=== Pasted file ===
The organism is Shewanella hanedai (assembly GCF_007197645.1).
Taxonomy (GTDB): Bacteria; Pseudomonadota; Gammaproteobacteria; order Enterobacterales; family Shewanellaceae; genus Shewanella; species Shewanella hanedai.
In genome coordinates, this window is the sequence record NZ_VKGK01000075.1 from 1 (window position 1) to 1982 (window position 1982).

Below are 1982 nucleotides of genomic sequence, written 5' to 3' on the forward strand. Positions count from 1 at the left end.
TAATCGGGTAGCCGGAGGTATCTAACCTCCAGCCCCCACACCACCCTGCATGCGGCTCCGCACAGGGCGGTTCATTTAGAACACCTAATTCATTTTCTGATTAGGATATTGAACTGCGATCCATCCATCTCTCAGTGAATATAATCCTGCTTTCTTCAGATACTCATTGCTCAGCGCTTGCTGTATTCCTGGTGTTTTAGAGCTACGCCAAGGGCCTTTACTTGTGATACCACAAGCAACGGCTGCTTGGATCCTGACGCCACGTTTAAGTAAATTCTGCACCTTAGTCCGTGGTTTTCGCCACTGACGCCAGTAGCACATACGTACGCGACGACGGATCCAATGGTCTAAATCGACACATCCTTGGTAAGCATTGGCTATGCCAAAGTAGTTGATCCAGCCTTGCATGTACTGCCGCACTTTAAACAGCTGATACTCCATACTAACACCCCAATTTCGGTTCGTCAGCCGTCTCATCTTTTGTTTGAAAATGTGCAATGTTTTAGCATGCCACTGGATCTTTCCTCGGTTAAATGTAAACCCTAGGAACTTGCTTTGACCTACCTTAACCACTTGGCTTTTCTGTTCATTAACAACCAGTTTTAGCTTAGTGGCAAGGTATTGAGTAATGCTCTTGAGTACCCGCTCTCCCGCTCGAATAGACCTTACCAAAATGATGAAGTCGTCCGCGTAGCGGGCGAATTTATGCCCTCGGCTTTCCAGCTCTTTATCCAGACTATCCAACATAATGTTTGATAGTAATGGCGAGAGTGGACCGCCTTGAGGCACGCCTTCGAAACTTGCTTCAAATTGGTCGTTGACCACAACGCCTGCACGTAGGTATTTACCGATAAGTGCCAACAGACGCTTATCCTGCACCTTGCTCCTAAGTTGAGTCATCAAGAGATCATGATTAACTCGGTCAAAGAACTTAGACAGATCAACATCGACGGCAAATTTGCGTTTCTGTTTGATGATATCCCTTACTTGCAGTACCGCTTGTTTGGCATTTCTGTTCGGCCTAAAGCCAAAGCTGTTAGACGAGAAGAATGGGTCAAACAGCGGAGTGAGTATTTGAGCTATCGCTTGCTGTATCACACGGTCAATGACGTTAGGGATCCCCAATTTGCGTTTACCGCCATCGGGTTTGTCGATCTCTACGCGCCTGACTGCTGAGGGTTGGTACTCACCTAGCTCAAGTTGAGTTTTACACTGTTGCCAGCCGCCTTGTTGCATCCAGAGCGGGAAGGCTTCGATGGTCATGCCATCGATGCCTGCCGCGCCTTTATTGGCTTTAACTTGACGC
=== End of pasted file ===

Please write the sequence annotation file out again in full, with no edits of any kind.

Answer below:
The organism is Shewanella hanedai (assembly GCF_007197645.1).
Taxonomy (GTDB): Bacteria; Pseudomonadota; Gammaproteobacteria; order Enterobacterales; family Shewanellaceae; genus Shewanella; species Shewanella hanedai.
In genome coordinates, this window is the sequence record NZ_VKGK01000075.1 from 1 (window position 1) to 1982 (window position 1982).

Below are 1982 nucleotides of genomic sequence, written 5' to 3' on the forward strand. Positions count from 1 at the left end.
TAATCGGGTAGCCGGAGGTATCTAACCTCCAGCCCCCACACCACCCTGCATGCGGCTCCGCACAGGGCGGTTCATTTAGAACACCTAATTCATTTTCTGATTAGGATATTGAACTGCGATCCATCCATCTCTCAGTGAATATAATCCTGCTTTCTTCAGATACTCATTGCTCAGCGCTTGCTGTATTCCTGGTGTTTTAGAGCTACGCCAAGGGCCTTTACTTGTGATACCACAAGCAACGGCTGCTTGGATCCTGACGCCACGTTTAAGTAAATTCTGCACCTTAGTCCGTGGTTTTCGCCACTGACGCCAGTAGCACATACGTACGCGACGACGGATCCAATGGTCTAAATCGACACATCCTTGGTAAGCATTGGCTATGCCAAAGTAGTTGATCCAGCCTTGCATGTACTGCCGCACTTTAAACAGCTGATACTCCATACTAACACCCCAATTTCGGTTCGTCAGCCGTCTCATCTTTTGTTTGAAAATGTGCAATGTTTTAGCATGCCACTGGATCTTTCCTCGGTTAAATGTAAACCCTAGGAACTTGCTTTGACCTACCTTAACCACTTGGCTTTTCTGTTCATTAACAACCAGTTTTAGCTTAGTGGCAAGGTATTGAGTAATGCTCTTGAGTACCCGCTCTCCCGCTCGAATAGACCTTACCAAAATGATGAAGTCGTCCGCGTAGCGGGCGAATTTATGCCCTCGGCTTTCCAGCTCTTTATCCAGACTATCCAACATAATGTTTGATAGTAATGGCGAGAGTGGACCGCCTTGAGGCACGCCTTCGAAACTTGCTTCAAATTGGTCGTTGACCACAACGCCTGCACGTAGGTATTTACCGATAAGTGCCAACAGACGCTTATCCTGCACCTTGCTCCTAAGTTGAGTCATCAAGAGATCATGATTAACTCGGTCAAAGAACTTAGACAGATCAACATCGACGGCAAATTTGCGTTTCTGTTTGATGATATCCCTTACTTGCAGTACCGCTTGTTTGGCATTTCTGTTCGGCCTAAAGCCAAAGCTGTTAGACGAGAAGAATGGGTCAAACAGCGGAGTGAGTATTTGAGCTATCGCTTGCTGTATCACACGGTCAATGACGTTAGGGATCCCCAATTTGCGTTTACCGCCATCGGGTTTGTCGATCTCTACGCGCCTGACTGCTGAGGGTTGGTACTCACCTAGCTCAAGTTGAGTTTTACACTGTTGCCAGCCGCCTTGTTGCATCCAGAGCGGGAAGGCTTCGATGGTCATGCCATCGATGCCTGCCGCGCCTTTATTGGCTTTAACTTGACGC